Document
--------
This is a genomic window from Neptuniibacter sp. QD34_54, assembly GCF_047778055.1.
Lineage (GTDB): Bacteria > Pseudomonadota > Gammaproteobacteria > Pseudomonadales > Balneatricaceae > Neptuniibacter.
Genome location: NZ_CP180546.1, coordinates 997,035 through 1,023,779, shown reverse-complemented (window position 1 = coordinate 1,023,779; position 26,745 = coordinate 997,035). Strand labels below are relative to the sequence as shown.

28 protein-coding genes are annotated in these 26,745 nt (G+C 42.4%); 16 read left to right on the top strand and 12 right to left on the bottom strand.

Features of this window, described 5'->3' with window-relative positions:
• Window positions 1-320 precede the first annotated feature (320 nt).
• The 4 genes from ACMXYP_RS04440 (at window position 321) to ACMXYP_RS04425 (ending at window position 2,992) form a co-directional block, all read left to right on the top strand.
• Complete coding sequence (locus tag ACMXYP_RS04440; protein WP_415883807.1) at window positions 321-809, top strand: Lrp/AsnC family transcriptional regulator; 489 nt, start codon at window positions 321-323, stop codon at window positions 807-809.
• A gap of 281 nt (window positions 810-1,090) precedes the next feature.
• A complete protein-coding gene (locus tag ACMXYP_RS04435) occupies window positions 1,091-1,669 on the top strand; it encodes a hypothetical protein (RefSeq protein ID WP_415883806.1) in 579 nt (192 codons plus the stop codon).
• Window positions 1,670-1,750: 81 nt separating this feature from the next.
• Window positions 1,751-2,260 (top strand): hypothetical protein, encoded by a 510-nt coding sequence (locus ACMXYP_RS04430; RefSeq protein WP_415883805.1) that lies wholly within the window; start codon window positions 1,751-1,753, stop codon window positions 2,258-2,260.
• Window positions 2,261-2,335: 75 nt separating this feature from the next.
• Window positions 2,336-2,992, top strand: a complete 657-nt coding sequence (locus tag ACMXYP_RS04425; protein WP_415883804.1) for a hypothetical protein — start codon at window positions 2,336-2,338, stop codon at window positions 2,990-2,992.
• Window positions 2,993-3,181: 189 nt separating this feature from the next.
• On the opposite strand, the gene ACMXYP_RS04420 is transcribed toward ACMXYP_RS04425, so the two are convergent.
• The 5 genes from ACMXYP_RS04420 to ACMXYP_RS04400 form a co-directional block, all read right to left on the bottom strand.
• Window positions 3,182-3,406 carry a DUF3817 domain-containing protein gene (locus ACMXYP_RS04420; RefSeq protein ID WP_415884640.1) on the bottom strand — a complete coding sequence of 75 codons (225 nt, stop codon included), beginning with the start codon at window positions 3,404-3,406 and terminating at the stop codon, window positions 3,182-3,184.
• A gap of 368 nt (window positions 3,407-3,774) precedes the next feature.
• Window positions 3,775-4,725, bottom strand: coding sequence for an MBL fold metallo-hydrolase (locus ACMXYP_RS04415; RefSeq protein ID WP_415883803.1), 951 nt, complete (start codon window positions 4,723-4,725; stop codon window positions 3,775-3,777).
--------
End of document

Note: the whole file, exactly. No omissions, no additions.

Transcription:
This is a genomic window from Neptuniibacter sp. QD34_54, assembly GCF_047778055.1.
Lineage (GTDB): Bacteria > Pseudomonadota > Gammaproteobacteria > Pseudomonadales > Balneatricaceae > Neptuniibacter.
Genome location: NZ_CP180546.1, coordinates 997,035 through 1,023,779, shown reverse-complemented (window position 1 = coordinate 1,023,779; position 26,745 = coordinate 997,035). Strand labels below are relative to the sequence as shown.

28 protein-coding genes are annotated in these 26,745 nt (G+C 42.4%); 16 read left to right on the top strand and 12 right to left on the bottom strand.

Features of this window, described 5'->3' with window-relative positions:
• Window positions 1-320 precede the first annotated feature (320 nt).
• The 4 genes from ACMXYP_RS04440 (at window position 321) to ACMXYP_RS04425 (ending at window position 2,992) form a co-directional block, all read left to right on the top strand.
• Complete coding sequence (locus tag ACMXYP_RS04440; protein WP_415883807.1) at window positions 321-809, top strand: Lrp/AsnC family transcriptional regulator; 489 nt, start codon at window positions 321-323, stop codon at window positions 807-809.
• A gap of 281 nt (window positions 810-1,090) precedes the next feature.
• A complete protein-coding gene (locus tag ACMXYP_RS04435) occupies window positions 1,091-1,669 on the top strand; it encodes a hypothetical protein (RefSeq protein ID WP_415883806.1) in 579 nt (192 codons plus the stop codon).
• Window positions 1,670-1,750: 81 nt separating this feature from the next.
• Window positions 1,751-2,260 (top strand): hypothetical protein, encoded by a 510-nt coding sequence (locus ACMXYP_RS04430; RefSeq protein WP_415883805.1) that lies wholly within the window; start codon window positions 1,751-1,753, stop codon window positions 2,258-2,260.
• Window positions 2,261-2,335: 75 nt separating this feature from the next.
• Window positions 2,336-2,992, top strand: a complete 657-nt coding sequence (locus tag ACMXYP_RS04425; protein WP_415883804.1) for a hypothetical protein — start codon at window positions 2,336-2,338, stop codon at window positions 2,990-2,992.
• Window positions 2,993-3,181: 189 nt separating this feature from the next.
• On the opposite strand, the gene ACMXYP_RS04420 is transcribed toward ACMXYP_RS04425, so the two are convergent.
• The 5 genes from ACMXYP_RS04420 to ACMXYP_RS04400 form a co-directional block, all read right to left on the bottom strand.
• Window positions 3,182-3,406 carry a DUF3817 domain-containing protein gene (locus ACMXYP_RS04420; RefSeq protein ID WP_415884640.1) on the bottom strand — a complete coding sequence of 75 codons (225 nt, stop codon included), beginning with the start codon at window positions 3,404-3,406 and terminating at the stop codon, window positions 3,182-3,184.
• A gap of 368 nt (window positions 3,407-3,774) precedes the next feature.
• Window positions 3,775-4,725, bottom strand: coding sequence for an MBL fold metallo-hydrolase (locus ACMXYP_RS04415; RefSeq protein ID WP_415883803.1), 951 nt, complete (start codon window positions 4,723-4,725; stop codon window positions 3,775-3,777).